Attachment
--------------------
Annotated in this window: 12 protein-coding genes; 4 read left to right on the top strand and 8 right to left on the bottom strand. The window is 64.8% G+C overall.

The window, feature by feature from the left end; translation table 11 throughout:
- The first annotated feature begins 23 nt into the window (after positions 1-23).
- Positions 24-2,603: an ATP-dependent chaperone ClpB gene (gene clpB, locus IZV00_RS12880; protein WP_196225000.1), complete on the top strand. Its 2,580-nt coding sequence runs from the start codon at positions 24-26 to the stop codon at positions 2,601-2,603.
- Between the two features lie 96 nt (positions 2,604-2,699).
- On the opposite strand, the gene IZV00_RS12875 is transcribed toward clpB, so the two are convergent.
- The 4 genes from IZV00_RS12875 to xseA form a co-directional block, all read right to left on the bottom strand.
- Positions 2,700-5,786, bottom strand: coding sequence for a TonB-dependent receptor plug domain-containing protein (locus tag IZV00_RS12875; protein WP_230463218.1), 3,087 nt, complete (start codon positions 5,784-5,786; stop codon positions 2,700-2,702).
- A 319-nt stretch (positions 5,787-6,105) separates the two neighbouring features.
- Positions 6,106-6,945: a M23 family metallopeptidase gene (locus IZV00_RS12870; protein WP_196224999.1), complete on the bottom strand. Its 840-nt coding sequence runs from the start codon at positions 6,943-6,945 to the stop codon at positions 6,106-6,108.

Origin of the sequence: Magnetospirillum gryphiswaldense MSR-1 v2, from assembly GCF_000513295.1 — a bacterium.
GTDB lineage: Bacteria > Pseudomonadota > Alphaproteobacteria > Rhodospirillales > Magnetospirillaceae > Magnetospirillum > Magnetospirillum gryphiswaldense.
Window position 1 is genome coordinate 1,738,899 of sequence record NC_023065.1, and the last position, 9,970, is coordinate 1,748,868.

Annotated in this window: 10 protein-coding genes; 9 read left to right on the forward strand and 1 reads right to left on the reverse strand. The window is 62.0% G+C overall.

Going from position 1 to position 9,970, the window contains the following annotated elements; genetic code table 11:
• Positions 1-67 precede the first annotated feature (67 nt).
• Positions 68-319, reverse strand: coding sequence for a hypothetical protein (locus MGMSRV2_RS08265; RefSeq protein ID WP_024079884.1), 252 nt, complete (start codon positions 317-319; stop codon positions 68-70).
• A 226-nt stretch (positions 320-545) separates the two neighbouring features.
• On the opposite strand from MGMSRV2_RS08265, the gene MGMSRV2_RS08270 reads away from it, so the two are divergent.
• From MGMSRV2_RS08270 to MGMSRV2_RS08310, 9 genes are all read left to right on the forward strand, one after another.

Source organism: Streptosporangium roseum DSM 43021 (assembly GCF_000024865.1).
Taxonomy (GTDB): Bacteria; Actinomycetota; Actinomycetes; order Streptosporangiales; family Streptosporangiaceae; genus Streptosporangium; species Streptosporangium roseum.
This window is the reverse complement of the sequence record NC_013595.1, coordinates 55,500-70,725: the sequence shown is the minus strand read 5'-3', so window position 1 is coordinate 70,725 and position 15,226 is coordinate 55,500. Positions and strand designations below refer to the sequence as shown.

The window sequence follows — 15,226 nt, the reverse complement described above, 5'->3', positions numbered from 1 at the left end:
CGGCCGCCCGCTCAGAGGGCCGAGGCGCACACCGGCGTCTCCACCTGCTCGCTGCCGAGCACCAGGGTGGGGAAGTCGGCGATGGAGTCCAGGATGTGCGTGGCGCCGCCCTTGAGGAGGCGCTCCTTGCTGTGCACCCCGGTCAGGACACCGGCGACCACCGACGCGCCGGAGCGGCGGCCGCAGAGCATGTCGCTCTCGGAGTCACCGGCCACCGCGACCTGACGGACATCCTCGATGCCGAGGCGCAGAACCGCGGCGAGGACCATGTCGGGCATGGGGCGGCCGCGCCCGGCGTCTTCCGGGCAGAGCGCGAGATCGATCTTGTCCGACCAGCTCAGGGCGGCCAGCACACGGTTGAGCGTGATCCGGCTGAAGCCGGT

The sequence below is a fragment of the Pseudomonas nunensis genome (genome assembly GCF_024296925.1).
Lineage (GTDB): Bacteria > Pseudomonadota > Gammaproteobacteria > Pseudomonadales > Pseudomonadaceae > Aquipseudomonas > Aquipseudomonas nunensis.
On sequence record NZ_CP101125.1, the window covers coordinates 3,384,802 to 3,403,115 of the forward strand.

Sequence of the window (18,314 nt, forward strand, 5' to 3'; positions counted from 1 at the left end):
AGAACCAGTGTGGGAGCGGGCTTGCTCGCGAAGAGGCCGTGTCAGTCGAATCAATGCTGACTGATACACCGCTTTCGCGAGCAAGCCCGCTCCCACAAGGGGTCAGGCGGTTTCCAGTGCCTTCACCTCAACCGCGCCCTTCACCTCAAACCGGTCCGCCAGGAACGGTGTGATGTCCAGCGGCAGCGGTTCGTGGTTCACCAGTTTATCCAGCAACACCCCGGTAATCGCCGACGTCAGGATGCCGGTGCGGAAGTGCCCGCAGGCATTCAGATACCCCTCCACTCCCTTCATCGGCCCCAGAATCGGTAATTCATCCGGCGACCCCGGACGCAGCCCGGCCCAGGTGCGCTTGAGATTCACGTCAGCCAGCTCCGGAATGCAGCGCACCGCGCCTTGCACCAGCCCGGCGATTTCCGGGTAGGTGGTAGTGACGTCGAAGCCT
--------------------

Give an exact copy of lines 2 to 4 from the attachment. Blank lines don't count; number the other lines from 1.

The window, feature by feature from the left end; translation table 11 throughout:
- The first annotated feature begins 23 nt into the window (after positions 1-23).
- Positions 24-2,603: an ATP-dependent chaperone ClpB gene (gene clpB, locus IZV00_RS12880; protein WP_196225000.1), complete on the top strand. Its 2,580-nt coding sequence runs from the start codon at positions 24-26 to the stop codon at positions 2,601-2,603.